7, (Seven Deadly Sins) Film Review
7, Mitchell Slan and Xavier Price’s Found Footage Horror Short
Original title: Seven Deadly Sins
Writer: Mitchell Slan
Release Date: TBA
Release Format: Streaming
MPAA Rating: Not Rated
Horror Sub-Genre: Comedy, Horror, Short
Based on the seven deadly sins. Six individuals arrive on set to take part in an upcoming film production. But once they arrive on set, the rest of the cast and crew are nowhere to be found.
Puzzled and confused, these six individuals quickly learn things aren’t what they seem. A simple call time turns into a fight for survival as they become trapped on location by an unknown force that wants nothing more than to reveal their 7 deadly sins.
Pride, Envy, Gluttony, Lust, Anger, Greed, Sloth. Although described as a Comedy, Horror; 7 is more dark and intense than humorous. The directors for the film are Mitchell Slan and Xavier Price. Slan and Price made a visual experience that taps into the seven deadly sins.
In 7, Xavier Price portrays Conrad, he is part of an amateur production crew filming a documentary. The team is oblivious to Conrad’s true intentions. While filming, Paige (portrayed by Taylor-Grace) gets a glimpse of freakish-looking characters. When they all witness the counts, abrupt panic ensues.
7 has an intense plot that keeps the viewer engaged. In Horror cinema, the seven deadly sins have always been a topic of interest to me. The short Comedy, Horror starts off as most found footage films do. Many are aware of the lingering plot development and a lot of dialogue.
It doesn’t take long before the action and the intensity starts. Unlike typical found footage films, 7 doesn’t keep the viewer disengaged for too long.
The references to other like-minded films were a nice touch. There was one quote mentioned from The Omen, that was just the right tone and fit in well with the scene.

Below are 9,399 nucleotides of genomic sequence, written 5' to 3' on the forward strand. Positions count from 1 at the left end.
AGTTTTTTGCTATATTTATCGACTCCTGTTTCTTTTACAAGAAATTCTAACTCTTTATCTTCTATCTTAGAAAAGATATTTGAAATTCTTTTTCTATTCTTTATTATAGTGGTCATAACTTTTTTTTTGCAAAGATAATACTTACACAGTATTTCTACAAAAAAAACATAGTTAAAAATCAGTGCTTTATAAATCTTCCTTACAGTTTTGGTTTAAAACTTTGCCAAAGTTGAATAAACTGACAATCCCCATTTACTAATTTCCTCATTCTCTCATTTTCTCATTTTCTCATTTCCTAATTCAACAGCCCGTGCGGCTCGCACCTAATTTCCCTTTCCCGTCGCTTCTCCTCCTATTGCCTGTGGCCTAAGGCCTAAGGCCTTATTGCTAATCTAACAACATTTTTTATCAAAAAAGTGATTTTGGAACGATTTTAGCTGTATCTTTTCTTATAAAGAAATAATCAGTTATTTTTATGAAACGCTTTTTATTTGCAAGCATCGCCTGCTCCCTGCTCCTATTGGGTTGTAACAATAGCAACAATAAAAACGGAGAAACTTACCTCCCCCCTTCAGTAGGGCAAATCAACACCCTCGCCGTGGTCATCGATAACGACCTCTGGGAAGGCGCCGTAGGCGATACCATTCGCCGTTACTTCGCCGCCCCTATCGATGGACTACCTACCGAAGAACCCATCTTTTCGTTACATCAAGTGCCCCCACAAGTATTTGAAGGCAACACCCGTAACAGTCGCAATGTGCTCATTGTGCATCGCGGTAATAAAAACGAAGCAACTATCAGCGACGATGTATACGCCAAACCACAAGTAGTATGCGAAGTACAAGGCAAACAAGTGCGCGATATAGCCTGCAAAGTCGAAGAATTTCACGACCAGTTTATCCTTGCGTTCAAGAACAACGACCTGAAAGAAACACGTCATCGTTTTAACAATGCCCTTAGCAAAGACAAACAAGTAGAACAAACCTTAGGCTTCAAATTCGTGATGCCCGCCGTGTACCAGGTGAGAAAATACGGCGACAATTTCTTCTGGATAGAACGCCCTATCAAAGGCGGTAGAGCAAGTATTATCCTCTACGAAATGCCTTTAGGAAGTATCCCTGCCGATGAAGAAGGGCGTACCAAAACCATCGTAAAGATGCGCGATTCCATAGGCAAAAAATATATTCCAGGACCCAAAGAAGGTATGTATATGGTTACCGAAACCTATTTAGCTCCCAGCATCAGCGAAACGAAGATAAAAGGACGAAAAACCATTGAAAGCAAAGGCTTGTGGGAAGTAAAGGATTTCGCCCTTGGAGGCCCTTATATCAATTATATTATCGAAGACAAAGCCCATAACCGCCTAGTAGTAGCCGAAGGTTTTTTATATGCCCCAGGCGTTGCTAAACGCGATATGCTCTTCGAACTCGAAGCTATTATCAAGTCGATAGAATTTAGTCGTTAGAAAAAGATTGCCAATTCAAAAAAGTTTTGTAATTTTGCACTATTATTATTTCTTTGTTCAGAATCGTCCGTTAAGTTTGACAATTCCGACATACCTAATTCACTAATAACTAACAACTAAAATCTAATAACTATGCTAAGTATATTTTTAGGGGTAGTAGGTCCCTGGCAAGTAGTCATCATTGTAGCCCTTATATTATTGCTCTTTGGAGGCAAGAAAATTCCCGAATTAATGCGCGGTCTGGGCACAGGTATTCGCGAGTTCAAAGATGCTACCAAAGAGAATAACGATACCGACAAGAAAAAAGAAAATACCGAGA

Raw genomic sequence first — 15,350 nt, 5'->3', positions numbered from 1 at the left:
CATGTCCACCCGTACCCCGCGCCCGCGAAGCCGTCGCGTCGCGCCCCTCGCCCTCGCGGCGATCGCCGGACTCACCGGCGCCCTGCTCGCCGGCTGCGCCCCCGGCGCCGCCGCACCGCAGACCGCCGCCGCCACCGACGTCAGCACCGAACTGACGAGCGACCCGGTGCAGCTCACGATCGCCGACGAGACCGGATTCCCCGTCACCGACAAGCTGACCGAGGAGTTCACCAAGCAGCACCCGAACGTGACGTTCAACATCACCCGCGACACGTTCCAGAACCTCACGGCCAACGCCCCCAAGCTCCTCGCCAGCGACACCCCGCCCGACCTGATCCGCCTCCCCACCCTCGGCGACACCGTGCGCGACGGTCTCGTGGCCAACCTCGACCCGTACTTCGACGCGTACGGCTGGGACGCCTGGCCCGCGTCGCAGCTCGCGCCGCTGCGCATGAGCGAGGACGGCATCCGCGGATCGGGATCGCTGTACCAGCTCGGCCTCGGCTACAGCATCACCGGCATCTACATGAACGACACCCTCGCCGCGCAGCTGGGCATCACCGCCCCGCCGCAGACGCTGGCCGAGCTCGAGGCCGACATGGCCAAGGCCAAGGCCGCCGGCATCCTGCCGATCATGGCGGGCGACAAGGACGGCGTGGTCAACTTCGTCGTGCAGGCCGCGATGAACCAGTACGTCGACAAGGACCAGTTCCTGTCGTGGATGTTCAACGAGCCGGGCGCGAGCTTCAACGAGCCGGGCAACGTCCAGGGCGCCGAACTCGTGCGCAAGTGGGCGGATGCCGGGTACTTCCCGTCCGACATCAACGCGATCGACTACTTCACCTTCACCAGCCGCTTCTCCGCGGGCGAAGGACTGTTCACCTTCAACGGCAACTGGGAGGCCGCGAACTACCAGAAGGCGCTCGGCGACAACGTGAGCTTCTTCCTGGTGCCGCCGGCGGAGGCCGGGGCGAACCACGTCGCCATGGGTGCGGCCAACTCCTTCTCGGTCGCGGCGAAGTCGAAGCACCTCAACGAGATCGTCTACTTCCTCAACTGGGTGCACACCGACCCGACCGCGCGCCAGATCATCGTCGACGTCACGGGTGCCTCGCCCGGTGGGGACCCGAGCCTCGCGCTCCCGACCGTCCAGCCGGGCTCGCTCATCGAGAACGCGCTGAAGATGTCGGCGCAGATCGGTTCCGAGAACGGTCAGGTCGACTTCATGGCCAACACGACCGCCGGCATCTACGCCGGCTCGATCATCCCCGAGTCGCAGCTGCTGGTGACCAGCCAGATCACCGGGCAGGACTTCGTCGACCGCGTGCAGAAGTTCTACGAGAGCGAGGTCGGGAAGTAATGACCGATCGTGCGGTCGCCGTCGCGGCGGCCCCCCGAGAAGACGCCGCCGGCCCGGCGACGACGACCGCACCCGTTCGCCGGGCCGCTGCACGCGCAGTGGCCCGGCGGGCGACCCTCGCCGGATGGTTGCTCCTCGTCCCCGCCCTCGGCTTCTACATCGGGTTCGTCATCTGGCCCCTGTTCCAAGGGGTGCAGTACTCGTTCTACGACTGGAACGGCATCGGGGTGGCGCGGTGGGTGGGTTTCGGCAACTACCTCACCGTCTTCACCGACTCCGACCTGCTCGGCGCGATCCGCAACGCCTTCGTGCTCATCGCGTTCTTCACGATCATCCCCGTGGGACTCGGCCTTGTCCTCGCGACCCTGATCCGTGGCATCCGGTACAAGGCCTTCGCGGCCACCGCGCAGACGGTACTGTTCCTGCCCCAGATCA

The one thing I disliked about found footage films and I think many will agree is the camera shakiness. I’m aware this film technique implies authenticity. Yet, there are quite a few times in 7 where the camera goes in and out, and you’re staring at a blank screen. Sometimes the scene is not well lit. I wished there was more emphasis on lighting to accent what’s going on.
The seven deadly sins is a thematic staple in the Horror genre. This concept falls well in line with supernatural, demonic possessions, and related subcultures. They almost tend to go hand-in-hand, as one coincides with the other.
A number of cheesy films horde the seven deadly sins theme. Despite this, the reason that this topic works so well is because it remains fresh. The concept is not oversaturated to the point of getting worn thin.
7 is a found footage film that builds intensity. We have films such as Se7en, which draws out the anticipation in over two hours. 7 executes the same sentiment within 40 minutes. It is this intensity that the viewer with find enjoyment. Slan and Price deliver fast-paced chaos with 7 . The film stands apart from typical found footage concepts.
The originality and plot are the centerpieces for the film 7. A display of some outstanding practical effects was presented. Yet, special effects were not eye-catching. The scare factor and performances were not complex. This is expected since it is a reoccurring staple in the found footage genre. On cinematography, 7 offers the shaky point of view perspective. Creative lighting could have improved some scenes.
Rating Score: 0-10 Avoid | 11-20 Mediocre | 21-30 Good | 31-40 Average | 41-50 Satisfactory | 51-60 Stunning | 61-70 Terrific | 71-80 Must See | 81-90 Amazing | 91-100 Impressive